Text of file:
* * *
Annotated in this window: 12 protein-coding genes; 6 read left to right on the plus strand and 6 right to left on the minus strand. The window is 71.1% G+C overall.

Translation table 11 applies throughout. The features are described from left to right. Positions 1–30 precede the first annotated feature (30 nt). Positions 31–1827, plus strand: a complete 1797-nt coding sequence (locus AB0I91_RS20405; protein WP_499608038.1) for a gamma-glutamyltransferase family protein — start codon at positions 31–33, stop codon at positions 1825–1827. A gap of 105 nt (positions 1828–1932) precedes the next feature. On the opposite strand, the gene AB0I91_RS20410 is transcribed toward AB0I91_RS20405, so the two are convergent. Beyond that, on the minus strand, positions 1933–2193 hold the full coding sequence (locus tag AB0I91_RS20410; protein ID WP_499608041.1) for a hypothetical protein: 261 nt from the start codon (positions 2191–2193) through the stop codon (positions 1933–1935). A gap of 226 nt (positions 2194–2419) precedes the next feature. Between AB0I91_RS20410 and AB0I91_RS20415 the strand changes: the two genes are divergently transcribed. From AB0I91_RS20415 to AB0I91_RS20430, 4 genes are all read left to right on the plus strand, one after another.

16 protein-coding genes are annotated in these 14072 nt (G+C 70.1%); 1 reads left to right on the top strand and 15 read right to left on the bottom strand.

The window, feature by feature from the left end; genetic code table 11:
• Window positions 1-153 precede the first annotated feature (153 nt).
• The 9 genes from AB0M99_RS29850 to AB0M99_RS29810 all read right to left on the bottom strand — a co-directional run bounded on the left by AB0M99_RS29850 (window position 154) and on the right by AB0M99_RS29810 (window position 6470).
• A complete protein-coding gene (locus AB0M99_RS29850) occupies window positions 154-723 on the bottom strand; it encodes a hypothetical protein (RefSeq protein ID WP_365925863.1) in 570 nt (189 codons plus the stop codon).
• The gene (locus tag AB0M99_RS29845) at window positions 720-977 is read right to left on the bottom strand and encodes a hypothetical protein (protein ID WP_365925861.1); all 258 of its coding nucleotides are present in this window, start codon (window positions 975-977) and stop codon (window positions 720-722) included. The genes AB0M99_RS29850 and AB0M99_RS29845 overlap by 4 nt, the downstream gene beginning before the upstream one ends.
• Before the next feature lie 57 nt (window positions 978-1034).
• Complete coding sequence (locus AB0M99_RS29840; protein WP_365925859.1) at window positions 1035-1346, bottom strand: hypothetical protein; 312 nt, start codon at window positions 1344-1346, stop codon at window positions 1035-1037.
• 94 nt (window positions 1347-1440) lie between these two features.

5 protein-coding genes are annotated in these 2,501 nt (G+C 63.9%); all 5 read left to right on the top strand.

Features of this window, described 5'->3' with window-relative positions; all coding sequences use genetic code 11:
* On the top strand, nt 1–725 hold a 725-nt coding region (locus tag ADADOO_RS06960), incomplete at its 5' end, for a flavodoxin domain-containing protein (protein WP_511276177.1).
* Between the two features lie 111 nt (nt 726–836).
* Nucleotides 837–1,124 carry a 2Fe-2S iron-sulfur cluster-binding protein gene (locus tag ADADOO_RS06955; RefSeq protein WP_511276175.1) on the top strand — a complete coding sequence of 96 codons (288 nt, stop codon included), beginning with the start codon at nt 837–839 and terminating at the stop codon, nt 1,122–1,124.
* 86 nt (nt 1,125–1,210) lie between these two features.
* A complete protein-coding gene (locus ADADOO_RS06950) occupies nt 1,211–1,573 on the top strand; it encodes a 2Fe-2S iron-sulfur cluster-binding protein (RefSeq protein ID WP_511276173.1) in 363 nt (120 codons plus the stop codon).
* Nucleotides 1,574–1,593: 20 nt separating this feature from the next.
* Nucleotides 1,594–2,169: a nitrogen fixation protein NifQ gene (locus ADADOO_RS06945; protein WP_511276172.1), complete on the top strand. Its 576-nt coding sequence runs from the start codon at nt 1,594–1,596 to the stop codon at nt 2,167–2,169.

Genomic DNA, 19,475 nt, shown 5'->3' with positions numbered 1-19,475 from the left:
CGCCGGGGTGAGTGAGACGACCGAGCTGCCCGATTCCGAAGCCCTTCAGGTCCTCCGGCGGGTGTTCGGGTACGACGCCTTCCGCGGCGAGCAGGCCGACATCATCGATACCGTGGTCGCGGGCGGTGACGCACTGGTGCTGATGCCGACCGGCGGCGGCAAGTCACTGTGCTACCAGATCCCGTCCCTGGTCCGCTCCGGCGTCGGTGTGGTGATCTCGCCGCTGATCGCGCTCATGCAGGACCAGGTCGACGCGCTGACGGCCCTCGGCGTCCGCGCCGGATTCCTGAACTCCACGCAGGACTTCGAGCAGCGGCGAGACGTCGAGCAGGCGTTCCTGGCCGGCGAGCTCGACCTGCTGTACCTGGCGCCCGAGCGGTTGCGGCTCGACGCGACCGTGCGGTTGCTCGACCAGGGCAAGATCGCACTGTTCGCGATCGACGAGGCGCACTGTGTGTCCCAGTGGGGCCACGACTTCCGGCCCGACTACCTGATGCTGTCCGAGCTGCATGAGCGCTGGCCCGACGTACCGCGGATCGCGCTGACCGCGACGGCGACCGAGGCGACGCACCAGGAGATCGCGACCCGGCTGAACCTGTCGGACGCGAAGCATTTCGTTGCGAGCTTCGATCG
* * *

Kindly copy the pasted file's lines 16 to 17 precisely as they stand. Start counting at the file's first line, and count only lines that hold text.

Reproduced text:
* Nucleotides 837–1,124 carry a 2Fe-2S iron-sulfur cluster-binding protein gene (locus tag ADADOO_RS06955; RefSeq protein WP_511276175.1) on the top strand — a complete coding sequence of 96 codons (288 nt, stop codon included), beginning with the start codon at nt 837–839 and terminating at the stop codon, nt 1,122–1,124.
* 86 nt (nt 1,125–1,210) lie between these two features.